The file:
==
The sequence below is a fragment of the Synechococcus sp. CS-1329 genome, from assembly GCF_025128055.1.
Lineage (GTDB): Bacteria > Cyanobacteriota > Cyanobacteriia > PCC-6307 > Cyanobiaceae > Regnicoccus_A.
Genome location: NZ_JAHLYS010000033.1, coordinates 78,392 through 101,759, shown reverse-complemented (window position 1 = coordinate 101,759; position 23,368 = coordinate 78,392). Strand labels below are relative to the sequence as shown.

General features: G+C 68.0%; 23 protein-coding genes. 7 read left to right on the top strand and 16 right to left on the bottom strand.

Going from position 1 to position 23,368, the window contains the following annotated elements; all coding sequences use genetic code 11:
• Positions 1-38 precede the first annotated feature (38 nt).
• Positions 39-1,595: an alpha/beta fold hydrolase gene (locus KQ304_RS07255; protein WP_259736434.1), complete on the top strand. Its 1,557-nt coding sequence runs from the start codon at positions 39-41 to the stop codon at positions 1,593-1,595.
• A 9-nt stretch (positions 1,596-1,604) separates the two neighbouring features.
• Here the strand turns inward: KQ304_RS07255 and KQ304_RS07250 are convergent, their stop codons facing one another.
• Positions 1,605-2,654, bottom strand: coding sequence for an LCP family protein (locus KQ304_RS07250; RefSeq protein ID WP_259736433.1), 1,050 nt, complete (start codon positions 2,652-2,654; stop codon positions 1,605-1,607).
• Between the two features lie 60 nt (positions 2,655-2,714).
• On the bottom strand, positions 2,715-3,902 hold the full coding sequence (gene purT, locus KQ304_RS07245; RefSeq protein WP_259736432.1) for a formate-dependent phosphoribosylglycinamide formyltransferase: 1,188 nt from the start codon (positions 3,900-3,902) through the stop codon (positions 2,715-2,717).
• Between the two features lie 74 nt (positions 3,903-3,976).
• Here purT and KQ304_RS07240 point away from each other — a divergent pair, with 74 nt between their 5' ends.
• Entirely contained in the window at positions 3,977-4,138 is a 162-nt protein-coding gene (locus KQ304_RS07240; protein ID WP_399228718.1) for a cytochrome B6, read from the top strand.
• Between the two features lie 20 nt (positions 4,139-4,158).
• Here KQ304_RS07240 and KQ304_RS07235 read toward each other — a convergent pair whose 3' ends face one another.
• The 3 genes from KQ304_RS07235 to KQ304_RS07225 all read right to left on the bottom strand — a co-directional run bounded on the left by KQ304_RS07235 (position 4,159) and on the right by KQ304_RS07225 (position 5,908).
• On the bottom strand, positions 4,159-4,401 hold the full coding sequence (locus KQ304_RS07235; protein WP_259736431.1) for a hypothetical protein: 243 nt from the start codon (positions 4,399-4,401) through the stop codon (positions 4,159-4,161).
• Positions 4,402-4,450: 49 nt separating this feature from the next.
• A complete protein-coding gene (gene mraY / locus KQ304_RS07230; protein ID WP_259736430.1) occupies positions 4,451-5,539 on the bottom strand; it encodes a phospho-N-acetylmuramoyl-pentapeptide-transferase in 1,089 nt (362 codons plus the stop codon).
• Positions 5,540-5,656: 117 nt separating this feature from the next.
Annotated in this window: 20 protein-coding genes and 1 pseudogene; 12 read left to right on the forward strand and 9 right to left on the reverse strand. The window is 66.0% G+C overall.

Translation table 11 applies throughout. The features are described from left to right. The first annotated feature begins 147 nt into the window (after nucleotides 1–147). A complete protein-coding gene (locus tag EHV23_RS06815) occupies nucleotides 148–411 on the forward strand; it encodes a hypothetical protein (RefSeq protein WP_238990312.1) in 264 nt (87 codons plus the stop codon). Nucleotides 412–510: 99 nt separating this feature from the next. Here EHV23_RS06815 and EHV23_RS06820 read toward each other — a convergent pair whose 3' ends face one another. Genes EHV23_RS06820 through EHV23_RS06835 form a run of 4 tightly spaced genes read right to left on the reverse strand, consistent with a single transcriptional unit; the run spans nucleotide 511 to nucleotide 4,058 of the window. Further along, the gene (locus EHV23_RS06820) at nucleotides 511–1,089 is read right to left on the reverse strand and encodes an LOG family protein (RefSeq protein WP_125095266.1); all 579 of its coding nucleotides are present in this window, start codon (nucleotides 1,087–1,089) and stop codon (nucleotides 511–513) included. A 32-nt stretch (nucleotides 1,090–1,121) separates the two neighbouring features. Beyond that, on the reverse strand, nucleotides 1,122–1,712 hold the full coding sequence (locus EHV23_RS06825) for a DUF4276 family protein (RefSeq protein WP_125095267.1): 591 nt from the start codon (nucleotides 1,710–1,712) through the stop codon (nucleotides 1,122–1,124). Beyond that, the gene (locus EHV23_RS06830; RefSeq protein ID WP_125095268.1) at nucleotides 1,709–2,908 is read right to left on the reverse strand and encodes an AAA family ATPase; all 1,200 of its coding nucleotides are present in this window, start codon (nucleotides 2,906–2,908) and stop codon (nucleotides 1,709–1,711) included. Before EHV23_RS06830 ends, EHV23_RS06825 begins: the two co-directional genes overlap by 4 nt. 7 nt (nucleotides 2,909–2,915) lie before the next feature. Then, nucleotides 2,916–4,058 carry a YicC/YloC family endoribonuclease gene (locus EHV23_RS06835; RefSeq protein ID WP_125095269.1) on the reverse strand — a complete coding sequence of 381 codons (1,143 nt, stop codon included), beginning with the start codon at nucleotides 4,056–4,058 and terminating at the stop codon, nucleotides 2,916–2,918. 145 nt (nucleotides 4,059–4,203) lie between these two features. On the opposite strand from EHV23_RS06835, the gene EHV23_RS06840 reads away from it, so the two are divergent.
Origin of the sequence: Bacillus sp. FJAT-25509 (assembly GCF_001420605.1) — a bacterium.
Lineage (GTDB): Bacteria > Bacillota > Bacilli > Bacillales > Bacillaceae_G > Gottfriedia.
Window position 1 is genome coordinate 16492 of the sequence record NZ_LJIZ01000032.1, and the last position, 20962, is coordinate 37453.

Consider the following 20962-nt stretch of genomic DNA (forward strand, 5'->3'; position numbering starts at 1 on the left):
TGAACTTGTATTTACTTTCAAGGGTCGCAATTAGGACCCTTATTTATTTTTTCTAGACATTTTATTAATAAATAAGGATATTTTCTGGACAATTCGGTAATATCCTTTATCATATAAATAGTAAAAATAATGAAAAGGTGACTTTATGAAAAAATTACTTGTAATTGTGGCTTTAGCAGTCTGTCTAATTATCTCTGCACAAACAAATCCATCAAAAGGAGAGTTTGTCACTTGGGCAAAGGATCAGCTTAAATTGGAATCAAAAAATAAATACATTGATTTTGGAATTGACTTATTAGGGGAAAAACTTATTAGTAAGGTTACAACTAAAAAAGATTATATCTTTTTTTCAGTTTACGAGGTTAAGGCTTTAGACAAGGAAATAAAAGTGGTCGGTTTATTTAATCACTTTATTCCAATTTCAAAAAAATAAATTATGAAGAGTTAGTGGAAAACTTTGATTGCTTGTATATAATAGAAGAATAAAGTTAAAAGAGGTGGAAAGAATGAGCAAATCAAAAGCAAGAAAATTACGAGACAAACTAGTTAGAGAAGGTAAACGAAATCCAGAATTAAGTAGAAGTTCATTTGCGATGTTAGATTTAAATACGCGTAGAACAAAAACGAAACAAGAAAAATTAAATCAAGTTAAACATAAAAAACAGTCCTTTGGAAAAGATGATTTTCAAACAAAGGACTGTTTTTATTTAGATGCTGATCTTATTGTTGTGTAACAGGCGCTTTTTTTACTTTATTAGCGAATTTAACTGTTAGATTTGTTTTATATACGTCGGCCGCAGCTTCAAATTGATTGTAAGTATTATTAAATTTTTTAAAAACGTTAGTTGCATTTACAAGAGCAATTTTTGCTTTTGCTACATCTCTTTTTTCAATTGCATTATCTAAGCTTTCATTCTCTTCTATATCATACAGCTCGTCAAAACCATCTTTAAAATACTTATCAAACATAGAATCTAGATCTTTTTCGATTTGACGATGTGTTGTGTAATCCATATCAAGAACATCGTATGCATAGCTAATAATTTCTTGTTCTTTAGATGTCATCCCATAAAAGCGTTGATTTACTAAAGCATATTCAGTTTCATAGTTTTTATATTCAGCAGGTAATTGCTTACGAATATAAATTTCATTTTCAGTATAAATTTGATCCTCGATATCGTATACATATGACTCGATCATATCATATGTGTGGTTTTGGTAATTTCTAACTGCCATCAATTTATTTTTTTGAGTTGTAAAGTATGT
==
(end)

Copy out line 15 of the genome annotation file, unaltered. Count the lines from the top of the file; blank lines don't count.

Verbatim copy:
• Entirely contained in the window at positions 3,977-4,138 is a 162-nt protein-coding gene (locus KQ304_RS07240; protein ID WP_399228718.1) for a cytochrome B6, read from the top strand.